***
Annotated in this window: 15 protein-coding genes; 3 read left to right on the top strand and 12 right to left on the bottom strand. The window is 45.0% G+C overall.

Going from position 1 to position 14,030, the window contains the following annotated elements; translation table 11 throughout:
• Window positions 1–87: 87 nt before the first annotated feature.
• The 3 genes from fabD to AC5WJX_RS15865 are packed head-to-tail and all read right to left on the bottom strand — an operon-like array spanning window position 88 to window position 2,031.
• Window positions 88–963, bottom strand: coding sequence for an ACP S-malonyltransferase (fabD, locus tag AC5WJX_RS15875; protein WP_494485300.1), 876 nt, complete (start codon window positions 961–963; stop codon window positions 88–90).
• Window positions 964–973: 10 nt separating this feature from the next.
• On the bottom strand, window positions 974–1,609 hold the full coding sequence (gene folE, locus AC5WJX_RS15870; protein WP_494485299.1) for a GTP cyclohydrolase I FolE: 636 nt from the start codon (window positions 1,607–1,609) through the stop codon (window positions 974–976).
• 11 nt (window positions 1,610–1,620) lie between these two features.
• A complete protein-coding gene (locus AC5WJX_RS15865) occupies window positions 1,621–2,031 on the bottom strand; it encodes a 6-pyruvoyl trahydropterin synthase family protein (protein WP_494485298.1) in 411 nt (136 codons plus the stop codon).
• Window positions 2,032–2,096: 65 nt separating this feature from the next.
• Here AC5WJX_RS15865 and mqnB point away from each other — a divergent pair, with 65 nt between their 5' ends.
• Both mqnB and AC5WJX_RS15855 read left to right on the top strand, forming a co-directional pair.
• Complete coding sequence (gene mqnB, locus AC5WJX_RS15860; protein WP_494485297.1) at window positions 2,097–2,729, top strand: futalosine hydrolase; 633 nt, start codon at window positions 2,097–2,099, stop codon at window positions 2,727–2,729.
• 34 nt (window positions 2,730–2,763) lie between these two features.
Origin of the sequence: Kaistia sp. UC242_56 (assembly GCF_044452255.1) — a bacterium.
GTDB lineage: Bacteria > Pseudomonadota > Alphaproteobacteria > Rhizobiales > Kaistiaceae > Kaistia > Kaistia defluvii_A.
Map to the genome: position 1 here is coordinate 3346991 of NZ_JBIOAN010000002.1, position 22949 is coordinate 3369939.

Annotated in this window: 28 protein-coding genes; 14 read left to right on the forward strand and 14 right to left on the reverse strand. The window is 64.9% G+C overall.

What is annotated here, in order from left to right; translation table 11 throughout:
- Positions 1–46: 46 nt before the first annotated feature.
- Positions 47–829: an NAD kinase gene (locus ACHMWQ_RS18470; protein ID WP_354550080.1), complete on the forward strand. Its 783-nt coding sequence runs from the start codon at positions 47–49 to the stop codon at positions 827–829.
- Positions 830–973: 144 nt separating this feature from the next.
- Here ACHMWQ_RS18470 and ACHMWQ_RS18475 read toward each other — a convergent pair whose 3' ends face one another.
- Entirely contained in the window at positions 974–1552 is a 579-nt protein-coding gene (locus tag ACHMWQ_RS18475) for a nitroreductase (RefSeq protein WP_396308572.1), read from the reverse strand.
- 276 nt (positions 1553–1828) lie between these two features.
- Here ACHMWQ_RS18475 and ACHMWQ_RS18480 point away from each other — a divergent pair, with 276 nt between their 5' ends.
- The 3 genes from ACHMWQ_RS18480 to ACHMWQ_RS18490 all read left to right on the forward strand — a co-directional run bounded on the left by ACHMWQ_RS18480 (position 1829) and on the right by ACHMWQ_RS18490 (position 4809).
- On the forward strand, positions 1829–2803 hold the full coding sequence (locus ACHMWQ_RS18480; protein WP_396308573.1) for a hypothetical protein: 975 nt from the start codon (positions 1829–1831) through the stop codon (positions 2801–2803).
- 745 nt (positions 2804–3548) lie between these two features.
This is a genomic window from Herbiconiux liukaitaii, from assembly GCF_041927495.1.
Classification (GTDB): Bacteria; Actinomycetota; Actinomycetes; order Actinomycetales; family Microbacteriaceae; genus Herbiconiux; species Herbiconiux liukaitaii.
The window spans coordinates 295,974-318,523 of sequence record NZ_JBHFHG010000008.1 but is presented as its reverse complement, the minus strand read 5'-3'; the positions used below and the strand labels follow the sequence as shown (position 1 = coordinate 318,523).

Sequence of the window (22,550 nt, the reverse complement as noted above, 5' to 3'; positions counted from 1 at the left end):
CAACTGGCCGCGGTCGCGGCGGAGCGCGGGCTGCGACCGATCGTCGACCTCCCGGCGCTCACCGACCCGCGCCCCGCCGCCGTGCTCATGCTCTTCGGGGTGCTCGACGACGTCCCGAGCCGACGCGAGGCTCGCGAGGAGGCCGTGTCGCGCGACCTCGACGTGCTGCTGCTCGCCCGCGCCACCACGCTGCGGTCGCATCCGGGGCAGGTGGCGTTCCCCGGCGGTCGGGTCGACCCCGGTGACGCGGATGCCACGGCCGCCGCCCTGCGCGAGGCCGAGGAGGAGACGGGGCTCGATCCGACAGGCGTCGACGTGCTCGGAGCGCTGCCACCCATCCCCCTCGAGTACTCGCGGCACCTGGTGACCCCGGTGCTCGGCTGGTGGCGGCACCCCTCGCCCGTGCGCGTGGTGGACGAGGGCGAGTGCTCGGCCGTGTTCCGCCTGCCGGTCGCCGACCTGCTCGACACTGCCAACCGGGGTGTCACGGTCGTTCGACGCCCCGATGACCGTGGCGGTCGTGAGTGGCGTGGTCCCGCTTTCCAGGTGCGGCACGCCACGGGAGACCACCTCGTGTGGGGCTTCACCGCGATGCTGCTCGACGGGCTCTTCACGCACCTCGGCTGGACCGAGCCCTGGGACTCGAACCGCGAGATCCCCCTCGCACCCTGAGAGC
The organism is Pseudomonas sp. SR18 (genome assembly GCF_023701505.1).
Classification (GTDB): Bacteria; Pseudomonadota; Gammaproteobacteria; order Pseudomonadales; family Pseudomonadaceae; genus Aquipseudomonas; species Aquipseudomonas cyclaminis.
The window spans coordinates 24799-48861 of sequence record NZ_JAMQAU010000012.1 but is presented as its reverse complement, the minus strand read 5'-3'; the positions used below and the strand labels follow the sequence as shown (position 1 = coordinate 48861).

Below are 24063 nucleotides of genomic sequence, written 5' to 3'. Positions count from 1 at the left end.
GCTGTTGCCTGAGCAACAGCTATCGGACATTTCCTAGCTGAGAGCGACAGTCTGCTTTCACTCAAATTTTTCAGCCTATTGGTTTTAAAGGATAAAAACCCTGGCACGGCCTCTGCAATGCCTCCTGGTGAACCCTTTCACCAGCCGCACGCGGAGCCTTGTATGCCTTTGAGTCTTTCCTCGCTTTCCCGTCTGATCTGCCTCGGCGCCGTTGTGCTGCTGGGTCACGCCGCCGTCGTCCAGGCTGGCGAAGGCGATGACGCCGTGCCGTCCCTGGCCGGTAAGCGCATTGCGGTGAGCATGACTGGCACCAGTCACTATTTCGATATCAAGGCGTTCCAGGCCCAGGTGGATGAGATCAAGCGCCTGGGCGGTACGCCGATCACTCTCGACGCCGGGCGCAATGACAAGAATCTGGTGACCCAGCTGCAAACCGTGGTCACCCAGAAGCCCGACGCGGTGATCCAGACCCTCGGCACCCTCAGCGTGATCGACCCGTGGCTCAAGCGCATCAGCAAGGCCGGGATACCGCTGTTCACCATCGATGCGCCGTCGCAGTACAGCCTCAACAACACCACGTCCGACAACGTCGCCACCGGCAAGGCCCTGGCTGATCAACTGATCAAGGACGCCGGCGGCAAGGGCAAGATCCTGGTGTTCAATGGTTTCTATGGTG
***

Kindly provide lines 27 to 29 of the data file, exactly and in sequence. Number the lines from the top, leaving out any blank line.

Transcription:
- The 3 genes from ACHMWQ_RS18480 to ACHMWQ_RS18490 all read left to right on the forward strand — a co-directional run bounded on the left by ACHMWQ_RS18480 (position 1829) and on the right by ACHMWQ_RS18490 (position 4809).
- On the forward strand, positions 1829–2803 hold the full coding sequence (locus ACHMWQ_RS18480; protein WP_396308573.1) for a hypothetical protein: 975 nt from the start codon (positions 1829–1831) through the stop codon (positions 2801–2803).
- 745 nt (positions 2804–3548) lie between these two features.